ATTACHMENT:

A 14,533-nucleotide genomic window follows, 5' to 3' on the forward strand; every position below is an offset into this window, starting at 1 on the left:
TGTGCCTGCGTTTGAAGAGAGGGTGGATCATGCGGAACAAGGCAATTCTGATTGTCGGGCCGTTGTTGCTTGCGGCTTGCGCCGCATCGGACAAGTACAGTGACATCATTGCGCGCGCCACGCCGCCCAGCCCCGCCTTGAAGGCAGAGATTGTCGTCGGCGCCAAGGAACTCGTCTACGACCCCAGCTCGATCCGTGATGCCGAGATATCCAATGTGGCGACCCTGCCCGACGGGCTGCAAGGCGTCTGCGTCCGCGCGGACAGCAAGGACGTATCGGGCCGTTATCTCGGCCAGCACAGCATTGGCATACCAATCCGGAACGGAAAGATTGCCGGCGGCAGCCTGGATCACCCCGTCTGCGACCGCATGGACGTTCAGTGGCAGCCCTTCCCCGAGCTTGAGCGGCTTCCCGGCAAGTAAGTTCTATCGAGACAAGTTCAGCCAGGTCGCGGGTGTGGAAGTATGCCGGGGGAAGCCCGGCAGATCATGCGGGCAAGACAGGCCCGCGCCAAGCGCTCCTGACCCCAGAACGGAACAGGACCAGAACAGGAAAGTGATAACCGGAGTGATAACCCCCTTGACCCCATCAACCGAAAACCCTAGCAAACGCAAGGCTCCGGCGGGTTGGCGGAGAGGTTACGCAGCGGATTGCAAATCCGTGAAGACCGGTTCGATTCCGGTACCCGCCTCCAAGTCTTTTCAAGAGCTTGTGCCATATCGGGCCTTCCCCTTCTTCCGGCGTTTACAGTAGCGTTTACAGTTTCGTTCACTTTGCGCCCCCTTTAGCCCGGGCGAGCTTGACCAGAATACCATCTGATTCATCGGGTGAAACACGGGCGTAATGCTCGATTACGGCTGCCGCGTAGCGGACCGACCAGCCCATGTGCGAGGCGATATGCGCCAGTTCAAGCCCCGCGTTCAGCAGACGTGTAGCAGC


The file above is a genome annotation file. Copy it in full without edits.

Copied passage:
A 14,533-nucleotide genomic window follows, 5' to 3' on the forward strand; every position below is an offset into this window, starting at 1 on the left:
TGTGCCTGCGTTTGAAGAGAGGGTGGATCATGCGGAACAAGGCAATTCTGATTGTCGGGCCGTTGTTGCTTGCGGCTTGCGCCGCATCGGACAAGTACAGTGACATCATTGCGCGCGCCACGCCGCCCAGCCCCGCCTTGAAGGCAGAGATTGTCGTCGGCGCCAAGGAACTCGTCTACGACCCCAGCTCGATCCGTGATGCCGAGATATCCAATGTGGCGACCCTGCCCGACGGGCTGCAAGGCGTCTGCGTCCGCGCGGACAGCAAGGACGTATCGGGCCGTTATCTCGGCCAGCACAGCATTGGCATACCAATCCGGAACGGAAAGATTGCCGGCGGCAGCCTGGATCACCCCGTCTGCGACCGCATGGACGTTCAGTGGCAGCCCTTCCCCGAGCTTGAGCGGCTTCCCGGCAAGTAAGTTCTATCGAGACAAGTTCAGCCAGGTCGCGGGTGTGGAAGTATGCCGGGGGAAGCCCGGCAGATCATGCGGGCAAGACAGGCCCGCGCCAAGCGCTCCTGACCCCAGAACGGAACAGGACCAGAACAGGAAAGTGATAACCGGAGTGATAACCCCCTTGACCCCATCAACCGAAAACCCTAGCAAACGCAAGGCTCCGGCGGGTTGGCGGAGAGGTTACGCAGCGGATTGCAAATCCGTGAAGACCGGTTCGATTCCGGTACCCGCCTCCAAGTCTTTTCAAGAGCTTGTGCCATATCGGGCCTTCCCCTTCTTCCGGCGTTTACAGTAGCGTTTACAGTTTCGTTCACTTTGCGCCCCCTTTAGCCCGGGCGAGCTTGACCAGAATACCATCTGATTCATCGGGTGAAACACGGGCGTAATGCTCGATTACGGCTGCCGCGTAGCGGACCGACCAGCCCATGTGCGAGGCGATATGCGCCAGTTCAAGCCCCGCGTTCAGCAGACGTGTAGCAGC